If you’re reading this, you’re probably in the ICS security community. We’ve all seen the warning signs of a coming cyber war going back 5, 10, 15 years, but in the past month or so, the idea of a coming geo-political cyber war has morphed from concept to reality. Critical infrastructure is, unfortunately, in the crosshairs of the enemy, and we must act now to protect our underlying power, water, energy (including wind and solar), and food supply.
Our civilized world operates atop systems that are extremely good at what they do, and designed to keep doing it. What they’re not good at, is change. We’ve been trying to bolt on security, vulnerability management, and defense in depth solutions around these systems for years, usually under the pretense of security advancement, hygiene, compliance, corporate goals, risk reduction— pick your poison for the justification to get the budget.
The one justification that isn’t getting enough discussion in open forums is the one that’s staring us straight in the face. There are so many proof points that critical infrastructure IS the front line for cyber warfare. And you, reader, are one of the soldiers for our defense. You are in a poignant position to do something bold, to do something now. If not now, how long can we wait before it’s too late and another critical infrastructure company becomes the next headline?
It’s been said that ICS systems are sacred ground. Nation-states are in a cold war, and the first to attack people’s electricity or water via cyberattack, opens the door to destruction of these systems for their own people. Until now, the adversaries have promised to be on their best behavior, and morally agreed not to attack the vulnerable core systems the keep the lights on, the water running, and the food on the table.
But what happens when they change their mind?
If an outside force caused you and your family extreme financial hardships, limited consumer freedom, and crippled your currency; all by way of limiting access to a computerized messaging system (SWIFT), full access to your bank account or even foreign goods, might you consider crossing that threshold and taking a swing at targets that were previously sacrosanct? These recent sanctions against Russia border on, and potentially cross, that line. We all expected nuclear saber rattling, but we’re seeing for the first time material state-sanctioned cyberthreats against Western critical infrastructure.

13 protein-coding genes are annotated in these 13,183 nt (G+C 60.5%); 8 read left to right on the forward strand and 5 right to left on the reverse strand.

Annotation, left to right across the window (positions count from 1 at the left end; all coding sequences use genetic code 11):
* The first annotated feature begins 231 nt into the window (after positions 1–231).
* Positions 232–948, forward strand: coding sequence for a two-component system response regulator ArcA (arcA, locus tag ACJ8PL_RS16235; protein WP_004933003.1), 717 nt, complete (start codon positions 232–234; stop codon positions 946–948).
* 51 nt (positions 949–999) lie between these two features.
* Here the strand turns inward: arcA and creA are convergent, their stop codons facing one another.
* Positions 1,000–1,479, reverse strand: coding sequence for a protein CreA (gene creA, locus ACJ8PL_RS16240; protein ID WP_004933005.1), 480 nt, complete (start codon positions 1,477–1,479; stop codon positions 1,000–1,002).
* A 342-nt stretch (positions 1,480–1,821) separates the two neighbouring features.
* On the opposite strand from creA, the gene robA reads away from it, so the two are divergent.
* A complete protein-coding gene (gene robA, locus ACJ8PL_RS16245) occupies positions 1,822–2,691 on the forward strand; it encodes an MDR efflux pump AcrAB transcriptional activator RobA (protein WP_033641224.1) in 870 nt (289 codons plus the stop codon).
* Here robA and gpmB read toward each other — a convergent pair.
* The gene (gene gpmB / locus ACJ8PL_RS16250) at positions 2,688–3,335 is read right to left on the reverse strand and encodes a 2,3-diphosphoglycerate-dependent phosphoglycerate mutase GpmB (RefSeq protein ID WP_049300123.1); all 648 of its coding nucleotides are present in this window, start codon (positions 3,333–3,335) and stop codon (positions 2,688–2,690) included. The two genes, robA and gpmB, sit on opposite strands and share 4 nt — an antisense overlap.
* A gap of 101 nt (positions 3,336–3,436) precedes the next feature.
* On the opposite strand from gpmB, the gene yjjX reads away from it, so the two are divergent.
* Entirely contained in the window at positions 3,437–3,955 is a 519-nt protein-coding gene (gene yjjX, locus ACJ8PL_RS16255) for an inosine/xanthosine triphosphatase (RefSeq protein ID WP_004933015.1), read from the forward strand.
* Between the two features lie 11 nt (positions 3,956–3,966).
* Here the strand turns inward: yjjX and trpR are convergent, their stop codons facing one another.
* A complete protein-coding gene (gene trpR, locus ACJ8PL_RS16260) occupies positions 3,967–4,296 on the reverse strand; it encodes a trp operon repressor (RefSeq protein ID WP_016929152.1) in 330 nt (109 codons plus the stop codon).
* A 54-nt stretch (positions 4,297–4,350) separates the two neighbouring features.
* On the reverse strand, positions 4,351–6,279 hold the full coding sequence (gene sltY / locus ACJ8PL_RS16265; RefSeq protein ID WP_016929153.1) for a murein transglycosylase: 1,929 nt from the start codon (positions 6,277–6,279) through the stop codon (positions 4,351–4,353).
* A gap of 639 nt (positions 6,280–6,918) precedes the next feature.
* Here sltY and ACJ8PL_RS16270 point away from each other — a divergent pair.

The DHS has said Russia has a "range of offensive cyber tools that it could employ against US networks," and the attacks could range from a low-level denial of service attack, to "destructive" attacks targeting critical infrastructure. We assess that Russia's threshold for conducting disruptive or destructive cyberattacks in the Homeland probably remains very high.”
How many proof points do we need to finally come to terms with the fact that we’re talking about defending all the progress we’ve made as humans. We’re defending civilized society. At our doorstep we have advanced persistent threats, zero days, nation-state actors, script kiddies, piles of CVE’s, and… a few thousand thought leaders who understand how bad the problem is: you. You are officially on the front lines of the cyber war for our civilization. It’s this sense of extreme urgency that I’m just not seeing reflected in the ICS professionals I deal with daily. Maybe next year? Maybe our vulnerability management program will get off the ground soon. Maybe if we can convince so and so to move on the project. Maybe, maybe, maybe.
Get real readers. The adversaries are here, right now. If you sometimes leave a meeting, and wonder, why isn’t everyone feeling the same urgency that I am? You are not alone, and it’s time to speak up.
In the past month, we have seen two attacks on rail systems, dozens of breaches at US LNG companies, a mysterious power outage affecting millions, two data breaches within government facilities (east and west), and practically every country in the world issue statements elevating their cyber threat levels. We will continue to see proof positive that this threat is real, that it missed your organization today, and that you have exactly until next time to prepare for the threat.
That preparation, I would argue, needs to be nothing short of comprehensive. But the issue with comprehensive is that people don’t know where to start. Start anywhere, pick a project, and start shoring up that aspect of your system today. Tomorrow, pick another one. Please don’t get stuck in analysis and paralysis. The adversary really doesn’t care that you need more time. They’re still coming. Be in the news, but for the right reasons. We want headlines like “Power outage hack thwarted due to robust vulnerability management program”, “Critical infrastructure knows they’re being targeted, and they have stepped up their game”, “You’ve got zero days? I’ve got disaster recovery! Bring it!” Ok, maybe not that last one. Let’s not pick a fight.
Those top foundational security controls, that we all learned decades ago, are a solid place to start doing something about your risks. Know your assets, know your software, manage your vulnerabilities, monitor for changes, log EVERYTHING. Too much focus has been put lately on flashy fixes and silver bullets, but cybersecurity is a lot like a diet: you have to do the work, and there’s no secret weapon. Eat your vegetables and move around often.
Do we need to wait for another event that impacts us all to make a difference?
Today. I’m challenging you today to do something to meet the threat at the door, and make it think twice about attacking you.
We’re not soft targets. We’re just the most valuable ones. And we’re in this together.